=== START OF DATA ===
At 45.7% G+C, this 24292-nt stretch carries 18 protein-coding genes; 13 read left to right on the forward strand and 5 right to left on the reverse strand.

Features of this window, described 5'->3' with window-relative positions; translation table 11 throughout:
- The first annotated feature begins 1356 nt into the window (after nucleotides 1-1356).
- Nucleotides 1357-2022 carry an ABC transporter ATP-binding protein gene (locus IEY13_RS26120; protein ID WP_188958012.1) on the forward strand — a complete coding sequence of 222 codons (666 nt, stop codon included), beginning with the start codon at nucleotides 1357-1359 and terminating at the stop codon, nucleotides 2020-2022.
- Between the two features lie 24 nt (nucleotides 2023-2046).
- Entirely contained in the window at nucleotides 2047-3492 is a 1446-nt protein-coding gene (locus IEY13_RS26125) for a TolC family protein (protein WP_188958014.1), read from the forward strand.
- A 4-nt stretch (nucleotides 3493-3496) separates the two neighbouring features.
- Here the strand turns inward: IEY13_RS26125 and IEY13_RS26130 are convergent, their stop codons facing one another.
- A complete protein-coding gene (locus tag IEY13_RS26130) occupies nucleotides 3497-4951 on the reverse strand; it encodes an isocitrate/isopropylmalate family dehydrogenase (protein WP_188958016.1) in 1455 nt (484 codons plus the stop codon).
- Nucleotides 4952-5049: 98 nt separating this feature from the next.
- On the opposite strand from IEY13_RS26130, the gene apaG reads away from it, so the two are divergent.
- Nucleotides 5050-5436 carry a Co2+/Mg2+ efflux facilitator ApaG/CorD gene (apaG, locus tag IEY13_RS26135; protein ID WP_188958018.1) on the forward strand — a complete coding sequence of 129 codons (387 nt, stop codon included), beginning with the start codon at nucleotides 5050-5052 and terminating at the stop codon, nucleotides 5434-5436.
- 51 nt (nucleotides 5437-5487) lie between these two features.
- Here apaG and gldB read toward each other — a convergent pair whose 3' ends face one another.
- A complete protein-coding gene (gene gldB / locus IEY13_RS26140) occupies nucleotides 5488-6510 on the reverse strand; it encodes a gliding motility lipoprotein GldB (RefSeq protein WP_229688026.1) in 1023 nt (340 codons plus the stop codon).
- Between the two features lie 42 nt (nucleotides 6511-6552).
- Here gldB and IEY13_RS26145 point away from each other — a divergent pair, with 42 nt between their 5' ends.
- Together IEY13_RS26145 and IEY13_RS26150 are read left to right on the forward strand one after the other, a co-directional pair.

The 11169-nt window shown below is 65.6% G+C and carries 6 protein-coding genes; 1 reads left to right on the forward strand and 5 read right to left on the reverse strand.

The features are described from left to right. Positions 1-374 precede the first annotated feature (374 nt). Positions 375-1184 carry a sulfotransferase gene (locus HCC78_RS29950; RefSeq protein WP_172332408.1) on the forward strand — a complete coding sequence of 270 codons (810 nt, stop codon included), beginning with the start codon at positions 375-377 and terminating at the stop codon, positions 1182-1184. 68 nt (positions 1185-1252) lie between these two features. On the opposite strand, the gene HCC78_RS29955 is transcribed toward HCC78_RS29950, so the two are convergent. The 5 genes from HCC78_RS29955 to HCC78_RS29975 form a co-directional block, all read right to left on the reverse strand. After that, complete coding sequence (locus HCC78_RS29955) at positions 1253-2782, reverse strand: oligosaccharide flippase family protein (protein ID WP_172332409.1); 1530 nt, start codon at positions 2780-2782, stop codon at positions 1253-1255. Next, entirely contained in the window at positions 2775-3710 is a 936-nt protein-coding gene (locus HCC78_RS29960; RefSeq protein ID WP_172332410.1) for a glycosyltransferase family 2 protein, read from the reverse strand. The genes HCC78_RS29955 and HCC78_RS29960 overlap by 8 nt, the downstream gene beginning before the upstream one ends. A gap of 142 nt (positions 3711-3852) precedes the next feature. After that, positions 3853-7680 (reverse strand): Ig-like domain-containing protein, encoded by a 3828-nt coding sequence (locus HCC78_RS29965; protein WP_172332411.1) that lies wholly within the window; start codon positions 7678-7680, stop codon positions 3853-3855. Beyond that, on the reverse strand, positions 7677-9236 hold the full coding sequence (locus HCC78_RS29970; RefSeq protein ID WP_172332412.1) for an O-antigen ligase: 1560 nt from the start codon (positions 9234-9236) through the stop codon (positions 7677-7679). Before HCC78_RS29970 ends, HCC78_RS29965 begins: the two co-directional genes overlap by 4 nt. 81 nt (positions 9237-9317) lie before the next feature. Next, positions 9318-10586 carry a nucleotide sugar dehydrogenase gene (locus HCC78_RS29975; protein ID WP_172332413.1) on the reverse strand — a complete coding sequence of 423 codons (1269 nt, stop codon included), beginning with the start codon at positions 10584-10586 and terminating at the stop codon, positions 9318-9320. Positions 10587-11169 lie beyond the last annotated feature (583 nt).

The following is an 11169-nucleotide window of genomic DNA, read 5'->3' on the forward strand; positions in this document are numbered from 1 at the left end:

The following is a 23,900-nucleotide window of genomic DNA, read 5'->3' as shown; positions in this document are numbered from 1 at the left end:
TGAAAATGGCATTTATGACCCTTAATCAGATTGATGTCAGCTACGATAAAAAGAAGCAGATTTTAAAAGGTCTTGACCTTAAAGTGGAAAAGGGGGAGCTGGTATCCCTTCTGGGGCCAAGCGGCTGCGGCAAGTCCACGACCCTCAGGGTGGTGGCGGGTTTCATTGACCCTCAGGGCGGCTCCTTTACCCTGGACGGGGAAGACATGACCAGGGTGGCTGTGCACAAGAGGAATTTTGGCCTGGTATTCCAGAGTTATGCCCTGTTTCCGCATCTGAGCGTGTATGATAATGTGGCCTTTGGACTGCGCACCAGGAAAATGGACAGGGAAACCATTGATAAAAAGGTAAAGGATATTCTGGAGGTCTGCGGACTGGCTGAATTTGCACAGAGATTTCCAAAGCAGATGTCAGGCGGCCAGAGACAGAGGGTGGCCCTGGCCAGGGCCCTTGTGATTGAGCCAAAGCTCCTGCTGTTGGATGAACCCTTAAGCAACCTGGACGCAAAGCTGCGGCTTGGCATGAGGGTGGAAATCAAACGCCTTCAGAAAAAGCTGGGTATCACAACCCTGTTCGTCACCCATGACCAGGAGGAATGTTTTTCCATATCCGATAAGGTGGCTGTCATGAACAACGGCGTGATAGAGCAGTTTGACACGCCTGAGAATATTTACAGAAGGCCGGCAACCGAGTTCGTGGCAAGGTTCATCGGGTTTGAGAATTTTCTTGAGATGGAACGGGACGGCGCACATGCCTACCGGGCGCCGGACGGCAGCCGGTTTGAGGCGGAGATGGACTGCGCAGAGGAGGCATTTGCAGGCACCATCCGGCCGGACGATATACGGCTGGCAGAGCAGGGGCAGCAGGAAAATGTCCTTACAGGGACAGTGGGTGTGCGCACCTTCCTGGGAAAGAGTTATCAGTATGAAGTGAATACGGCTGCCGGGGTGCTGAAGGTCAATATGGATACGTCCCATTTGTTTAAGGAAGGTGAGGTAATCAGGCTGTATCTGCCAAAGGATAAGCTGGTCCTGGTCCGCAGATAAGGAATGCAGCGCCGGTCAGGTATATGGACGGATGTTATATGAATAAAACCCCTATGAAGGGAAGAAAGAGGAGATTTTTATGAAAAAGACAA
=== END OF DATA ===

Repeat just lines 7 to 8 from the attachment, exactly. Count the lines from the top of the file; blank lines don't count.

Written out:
- A 4-nt stretch (nucleotides 3493-3496) separates the two neighbouring features.
- Here the strand turns inward: IEY13_RS26125 and IEY13_RS26130 are convergent, their stop codons facing one another.